by Abraham Ben-Zvi
While rumors of the impending doom of the American era are premature, signs of the erosion of the country's superpower status will continue to be apparent in the coming year. The long-term Chinese threat to America's military, economic and scientific hegemony won't become an imminent one in 2013, but there is an obvious contrast in the strategic conduct of the two main axes of the international system and this will continue to shape the actions of both countries in the next year.
While China continues to demonstrate assertiveness and belligerence in its part of the world, the U.S. is reducing its overseas commitments. It seems that after nearly a decade of exhausting military action in Iraq, the American pendulum has swung toward a focus on domestic affairs. At the same time, American eyes are looking at the approaching deadline for the U.S. military to end its presence in Afghanistan, as well as at other areas of violent crisis. The U.S. is expected to maintain a "low-profile" policy, characterized by extreme caution and an avoidance, as much as possible, of initiating military operations.
Beyond economic constraints and U.S. President Barack Obama's desire to break the legacy of George W. Bush regarding the use of force, the issue of the problematic management of America's power will be prominent in 2013. This issue may overshadow American ability to flex its muscles in a world rich with complex and intertwined relationships and give greater leeway to other powers, including China and Russia. Essentially, the weakness of American leadership can be attributed to Obama's surroundings and it reflects a political and social situation rife with division. How can we expect the White House to manage defense and foreign affairs issues in an authoritative and effective manner at a time when the president is being forced to conduct marathon discussions with a recalcitrant House of Representatives as the danger of a grave economic crisis prompted by the fiscal cliff looms?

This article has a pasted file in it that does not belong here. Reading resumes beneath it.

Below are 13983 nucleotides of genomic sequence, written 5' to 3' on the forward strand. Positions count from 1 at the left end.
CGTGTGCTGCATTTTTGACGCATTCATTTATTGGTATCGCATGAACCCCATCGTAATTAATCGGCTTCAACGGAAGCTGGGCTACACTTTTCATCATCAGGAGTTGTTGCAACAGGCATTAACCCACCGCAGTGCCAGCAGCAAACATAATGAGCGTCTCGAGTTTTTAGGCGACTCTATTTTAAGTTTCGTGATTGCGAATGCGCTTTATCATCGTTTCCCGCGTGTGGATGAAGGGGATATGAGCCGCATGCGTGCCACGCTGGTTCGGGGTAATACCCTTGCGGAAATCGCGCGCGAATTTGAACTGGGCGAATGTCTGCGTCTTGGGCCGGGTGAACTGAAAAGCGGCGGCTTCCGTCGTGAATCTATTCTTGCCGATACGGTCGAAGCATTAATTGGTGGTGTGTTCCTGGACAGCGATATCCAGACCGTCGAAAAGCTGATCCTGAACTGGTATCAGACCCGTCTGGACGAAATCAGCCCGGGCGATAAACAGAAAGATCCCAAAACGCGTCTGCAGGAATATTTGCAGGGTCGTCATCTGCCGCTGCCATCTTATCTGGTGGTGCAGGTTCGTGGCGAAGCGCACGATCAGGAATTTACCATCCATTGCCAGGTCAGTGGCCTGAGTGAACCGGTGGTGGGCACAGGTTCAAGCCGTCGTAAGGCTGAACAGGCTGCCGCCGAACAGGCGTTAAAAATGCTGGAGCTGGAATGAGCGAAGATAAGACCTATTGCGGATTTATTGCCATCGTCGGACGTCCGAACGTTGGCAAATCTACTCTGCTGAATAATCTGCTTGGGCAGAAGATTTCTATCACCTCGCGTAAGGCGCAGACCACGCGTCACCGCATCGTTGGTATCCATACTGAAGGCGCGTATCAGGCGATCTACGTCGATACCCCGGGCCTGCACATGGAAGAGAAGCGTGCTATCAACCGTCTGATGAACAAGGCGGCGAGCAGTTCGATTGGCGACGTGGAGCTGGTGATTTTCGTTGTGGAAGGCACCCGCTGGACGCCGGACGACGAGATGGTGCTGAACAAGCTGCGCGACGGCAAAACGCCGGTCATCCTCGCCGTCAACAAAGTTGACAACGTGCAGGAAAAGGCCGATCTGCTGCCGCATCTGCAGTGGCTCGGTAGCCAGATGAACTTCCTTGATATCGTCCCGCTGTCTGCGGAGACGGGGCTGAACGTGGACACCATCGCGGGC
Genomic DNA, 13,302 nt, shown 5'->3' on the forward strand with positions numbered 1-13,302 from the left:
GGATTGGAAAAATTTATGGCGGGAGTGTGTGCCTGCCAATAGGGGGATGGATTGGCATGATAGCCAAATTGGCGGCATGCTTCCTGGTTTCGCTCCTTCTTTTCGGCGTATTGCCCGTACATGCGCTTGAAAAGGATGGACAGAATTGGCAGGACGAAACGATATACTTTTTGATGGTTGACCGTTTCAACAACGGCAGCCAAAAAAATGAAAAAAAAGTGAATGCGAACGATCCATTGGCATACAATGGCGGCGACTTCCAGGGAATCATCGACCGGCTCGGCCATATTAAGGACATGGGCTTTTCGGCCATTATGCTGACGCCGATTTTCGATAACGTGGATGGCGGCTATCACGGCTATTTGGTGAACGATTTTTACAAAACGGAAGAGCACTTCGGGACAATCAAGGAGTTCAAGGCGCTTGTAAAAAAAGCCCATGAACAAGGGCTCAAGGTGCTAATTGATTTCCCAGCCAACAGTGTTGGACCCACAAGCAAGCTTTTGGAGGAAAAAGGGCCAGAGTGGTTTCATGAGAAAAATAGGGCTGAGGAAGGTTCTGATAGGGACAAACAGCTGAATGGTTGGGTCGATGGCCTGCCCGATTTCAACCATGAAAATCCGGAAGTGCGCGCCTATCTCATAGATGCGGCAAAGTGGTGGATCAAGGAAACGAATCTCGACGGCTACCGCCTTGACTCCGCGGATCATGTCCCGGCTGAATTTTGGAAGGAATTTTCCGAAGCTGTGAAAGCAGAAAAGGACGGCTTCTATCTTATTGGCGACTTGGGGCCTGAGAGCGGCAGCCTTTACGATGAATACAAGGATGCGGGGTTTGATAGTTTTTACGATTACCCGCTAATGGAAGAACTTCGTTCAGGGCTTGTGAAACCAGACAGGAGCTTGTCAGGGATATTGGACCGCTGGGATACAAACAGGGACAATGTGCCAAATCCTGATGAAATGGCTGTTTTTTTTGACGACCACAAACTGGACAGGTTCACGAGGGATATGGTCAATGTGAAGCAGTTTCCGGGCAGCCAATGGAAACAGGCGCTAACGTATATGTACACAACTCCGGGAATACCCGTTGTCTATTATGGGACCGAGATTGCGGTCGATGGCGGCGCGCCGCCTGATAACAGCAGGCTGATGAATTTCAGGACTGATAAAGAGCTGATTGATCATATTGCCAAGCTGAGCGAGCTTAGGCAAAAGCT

Just like during the debt ceiling crisis in the summer of 2011, Obama is once again displaying complacency and indifference, as well as sluggish response skills. With Obama's ongoing inability to enlist a majority of the House of Representatives to pass basic legislative measures that are necessary to maintain the recovery process from the recent economic crisis, it will be difficult for the U.S. government to play a leading role in dealing with the other strategic challenges that await it.
Obama is about to start his second term bruised and scarred from an exhausting battle (whatever the result may be) with his domestic rivals. Obama will find it very difficult to lead the global ship to safe shores, as it is being buffeted by violent storms (i.e., Syria), strategic threats (i.e., Iran) and severe economic crises (i.e., Europe).
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